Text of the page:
Each week, Baptist Women in Ministry introduces an amazing woman in ministry. This week we are thrilled to introduce Ruth Clowater.

Ruth, tell us about your calling and your ministry journey?
I grew up in a Christian home in rural New Jersey. My parents set the bar really high in demonstrating service above self and had the best marriage that I have ever seen. Nonetheless, I went off and did my own thing, only coming back to the church in my late twenties. Within days of doing so, however, I sensed that God would call me into ministry, somewhere in Latin America, and at the time I assumed it would be Mexico.

In 1990 I participated in a short-term mission trip to Mexico City. Worship services, Bible studies, street evangelism, visiting the sick, we did it all. It was a fantastic experience, but at the same time, it felt a bit orchestrated. After several days of getting to know our hosts, the pastor, and other leaders began to speak openly (one needs to be able to speak the language to really communicate with the locals), revealing their frustrations with “orders from above” not corresponding to the “reality of below.” This even included congregational singing. They were prohibited, they said, from anything but traditional hymns. I love the theological depth of the hymns, but we have no business dictating such a thing, and they were mockingly referred to as the “bautristes,” a play on the words bautista (Baptist) and triste (sad) because of it. Yet they were afraid not to follow orders because they felt they needed the support of the mission board.

The Mexico City trip was transformational, as it affirmed my sense of calling, but in other ways, it was an eye-opener as to how we Americans and our ways of doing things might not always be the best. Our testimony rings hollow when we spend the day with desperate people living in precarios (slums) where crime, unemployment, and drugs run rampant, but then we head off to a prestigious high-rise hotel each night. The experience caused me to re-think the idea of joining a missionary-sending organization. I did not want to be in a position of having to execute a plan concocted by committee in an office back home; rather, I wanted to be truly free to “follow the Lamb.” This way I would know that if I achieve a measure of success it is because of God, and if I fail, I will have no one to blame but myself. There have been negative consequences to that decision, but I do not regret it.

Meanwhile, for the twenty years following, I pursued a career in business for two decades. Then, when the company I worked for in Charlottesville, VA closed its doors, I had some time on my hands and decided to take a course or two at the Baptist Theological Seminary at Richmond. One thing led to another, and I eventually emerged with the Master of Divinity degree, but during my time there, I was inspired by my professors to “think outside the box” (Pam Durso once commented in an email to me that I live outside the box).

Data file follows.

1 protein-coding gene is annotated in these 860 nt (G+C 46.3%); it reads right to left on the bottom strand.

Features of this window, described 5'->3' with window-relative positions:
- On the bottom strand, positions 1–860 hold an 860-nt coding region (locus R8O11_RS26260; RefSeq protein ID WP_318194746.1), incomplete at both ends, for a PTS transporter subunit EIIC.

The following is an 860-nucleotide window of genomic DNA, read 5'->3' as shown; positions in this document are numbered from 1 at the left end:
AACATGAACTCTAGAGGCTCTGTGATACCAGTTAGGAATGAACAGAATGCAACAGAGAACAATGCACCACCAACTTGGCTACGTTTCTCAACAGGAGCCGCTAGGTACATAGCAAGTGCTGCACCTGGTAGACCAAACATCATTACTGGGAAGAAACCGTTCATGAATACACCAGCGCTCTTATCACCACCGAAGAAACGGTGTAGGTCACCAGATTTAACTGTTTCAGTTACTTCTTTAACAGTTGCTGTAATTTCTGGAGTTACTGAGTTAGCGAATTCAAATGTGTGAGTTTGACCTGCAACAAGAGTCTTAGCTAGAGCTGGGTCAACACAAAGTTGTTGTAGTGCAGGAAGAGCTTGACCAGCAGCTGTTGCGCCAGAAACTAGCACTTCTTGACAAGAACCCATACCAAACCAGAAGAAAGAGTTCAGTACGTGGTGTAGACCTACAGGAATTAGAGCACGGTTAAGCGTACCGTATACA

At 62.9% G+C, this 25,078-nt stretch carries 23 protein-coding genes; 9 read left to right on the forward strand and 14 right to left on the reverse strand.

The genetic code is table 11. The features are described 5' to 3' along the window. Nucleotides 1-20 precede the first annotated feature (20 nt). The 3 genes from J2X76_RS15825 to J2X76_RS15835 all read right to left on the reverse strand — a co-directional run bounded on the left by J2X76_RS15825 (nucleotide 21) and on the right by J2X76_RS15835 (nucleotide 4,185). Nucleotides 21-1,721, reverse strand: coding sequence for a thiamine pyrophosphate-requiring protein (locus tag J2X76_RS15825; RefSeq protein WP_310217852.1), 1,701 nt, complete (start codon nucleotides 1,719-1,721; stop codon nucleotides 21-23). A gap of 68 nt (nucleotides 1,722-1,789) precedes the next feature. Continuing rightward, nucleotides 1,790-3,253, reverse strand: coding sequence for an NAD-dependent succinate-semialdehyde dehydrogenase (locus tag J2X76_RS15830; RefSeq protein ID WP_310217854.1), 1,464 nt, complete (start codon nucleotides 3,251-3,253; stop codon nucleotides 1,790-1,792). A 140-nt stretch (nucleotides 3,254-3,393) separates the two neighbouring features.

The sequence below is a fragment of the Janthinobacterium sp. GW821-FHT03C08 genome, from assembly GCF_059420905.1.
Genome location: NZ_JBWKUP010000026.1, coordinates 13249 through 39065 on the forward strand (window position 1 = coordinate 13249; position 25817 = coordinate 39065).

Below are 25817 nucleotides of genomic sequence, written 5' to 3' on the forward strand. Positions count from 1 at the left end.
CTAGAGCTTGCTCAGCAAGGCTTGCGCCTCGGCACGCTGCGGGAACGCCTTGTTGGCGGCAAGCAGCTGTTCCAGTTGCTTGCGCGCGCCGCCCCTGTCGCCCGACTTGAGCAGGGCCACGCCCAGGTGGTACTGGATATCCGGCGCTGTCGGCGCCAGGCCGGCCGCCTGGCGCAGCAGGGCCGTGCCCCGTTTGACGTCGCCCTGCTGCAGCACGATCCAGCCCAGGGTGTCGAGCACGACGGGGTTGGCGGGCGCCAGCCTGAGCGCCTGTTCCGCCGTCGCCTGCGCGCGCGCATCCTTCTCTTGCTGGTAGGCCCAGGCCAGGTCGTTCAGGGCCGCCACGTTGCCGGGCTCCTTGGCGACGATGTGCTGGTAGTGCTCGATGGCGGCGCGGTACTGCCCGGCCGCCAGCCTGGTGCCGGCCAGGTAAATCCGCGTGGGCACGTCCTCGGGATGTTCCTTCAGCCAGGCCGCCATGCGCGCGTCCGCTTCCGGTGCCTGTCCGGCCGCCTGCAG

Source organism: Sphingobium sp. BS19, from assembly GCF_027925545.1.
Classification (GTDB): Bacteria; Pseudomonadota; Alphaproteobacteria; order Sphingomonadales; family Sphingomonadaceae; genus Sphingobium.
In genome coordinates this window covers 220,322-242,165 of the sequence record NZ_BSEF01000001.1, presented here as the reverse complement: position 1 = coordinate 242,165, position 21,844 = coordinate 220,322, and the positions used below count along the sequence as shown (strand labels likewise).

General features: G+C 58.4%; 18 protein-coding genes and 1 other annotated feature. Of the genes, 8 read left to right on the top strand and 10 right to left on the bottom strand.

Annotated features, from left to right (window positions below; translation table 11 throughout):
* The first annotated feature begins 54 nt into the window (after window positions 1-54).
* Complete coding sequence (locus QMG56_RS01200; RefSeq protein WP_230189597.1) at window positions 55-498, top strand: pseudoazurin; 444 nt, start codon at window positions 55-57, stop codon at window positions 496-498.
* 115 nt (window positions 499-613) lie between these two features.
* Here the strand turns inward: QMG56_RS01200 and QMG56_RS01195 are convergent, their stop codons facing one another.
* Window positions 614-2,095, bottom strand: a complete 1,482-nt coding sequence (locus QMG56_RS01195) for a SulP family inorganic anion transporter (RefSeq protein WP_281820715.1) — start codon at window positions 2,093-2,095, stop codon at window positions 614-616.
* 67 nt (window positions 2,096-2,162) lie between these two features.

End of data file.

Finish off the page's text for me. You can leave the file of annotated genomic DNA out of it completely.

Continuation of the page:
I had made a couple of mission trips to Costa Rica, never once thinking about doing ministry there. I still had Mexico on my mind. Then, during my third visit, I had a little down time. I was sitting along the Caribbean shore. The sea was calm, and I was hypnotized by the rhythmic sound of the waves gently caressing the coral reef. I was not really thinking about anything in particular. Suddenly, it was as if one of those waves had lifted itself up, and came crashing over my head. “I want you here,” a voice in my head seemed to say. And that little sensation put the wheels in motion for me to resign my job, temporarily take a hiatus from seminary, sell my house, and move to Costa Rica. I knew nothing other than that God wanted me there; I had no idea of what I would be doing, or with whom, but I knew I was supposed to go. I have always been a tither, and in this instance I took the tithe from the sale of my home, figuring that it was enough money for me to live on for a year, if I am frugal enough, while hoping that God would clarify things before I ran out of money.

Tell us about SIGA Ministry and your work in Costa Rica.
SIGA Ministry Partners is a non-profit which I founded in 2004. We call ourselves “ministers of encouragement,” because that is what we try to do, in whatever we become involved in, which ranges from children’s education, micro-business, eco-farming, and theological education. I live in a tropical rainforest in Costa Rica, very near the border with Nicaragua, and do ministry in both countries. In fact, even in Costa Rica most of my neighbors are Nicaraguan, either undocumented immigrants or first-generation descendants.

As an ordained minister, I guess I just assumed I would be involved in starting a church, but over time I realized that the best way to grow what I call our “megachurch project” is to encourage and equip local people to serve in their communities. The little villages in the jungle sometimes number fifty inhabitants, sometimes more, and there are often are tiny churches struggling to survive in their midst. Pastors, both men and women, struggle to serve but with very little support, either academically, spiritually or financially. So I try to encourage them. I have helped some of them start home-based micro businesses so they can feed their families, and I also offer seminars in theological studies such as hermeneutics and homiletics. We have recently partnered with some of them by initiating community-based library projects, which will help children and youth, but also increase the stature of the church within the community. By my calculations, if we can help 20 small churches thrive and grow (I currently work with about 15 pastors), we will have the potential to directly reach 2,000 people or more—a “megachurch!”

We also built, about eight years ago, a learning center in the village where I live. This is a result of having volunteered in the local school in my village, where I realized that the children had no books—no textbooks, no reading books, nothing. How can a child learn to read without books? So we built a library, a computer lab, and a classroom where courses in sewing, arts and crafts, small engine repair, cheese making, masonry construction, and other topics have been offered to the community. I also, on an as-needed basis, tutor children who are struggling in school, as well as high-school students preparing for the national exams which they must pass in order to receive a diploma. When I came here ten years ago, we never had one child successfully graduate from high school. Now there have been several, and some are even in college.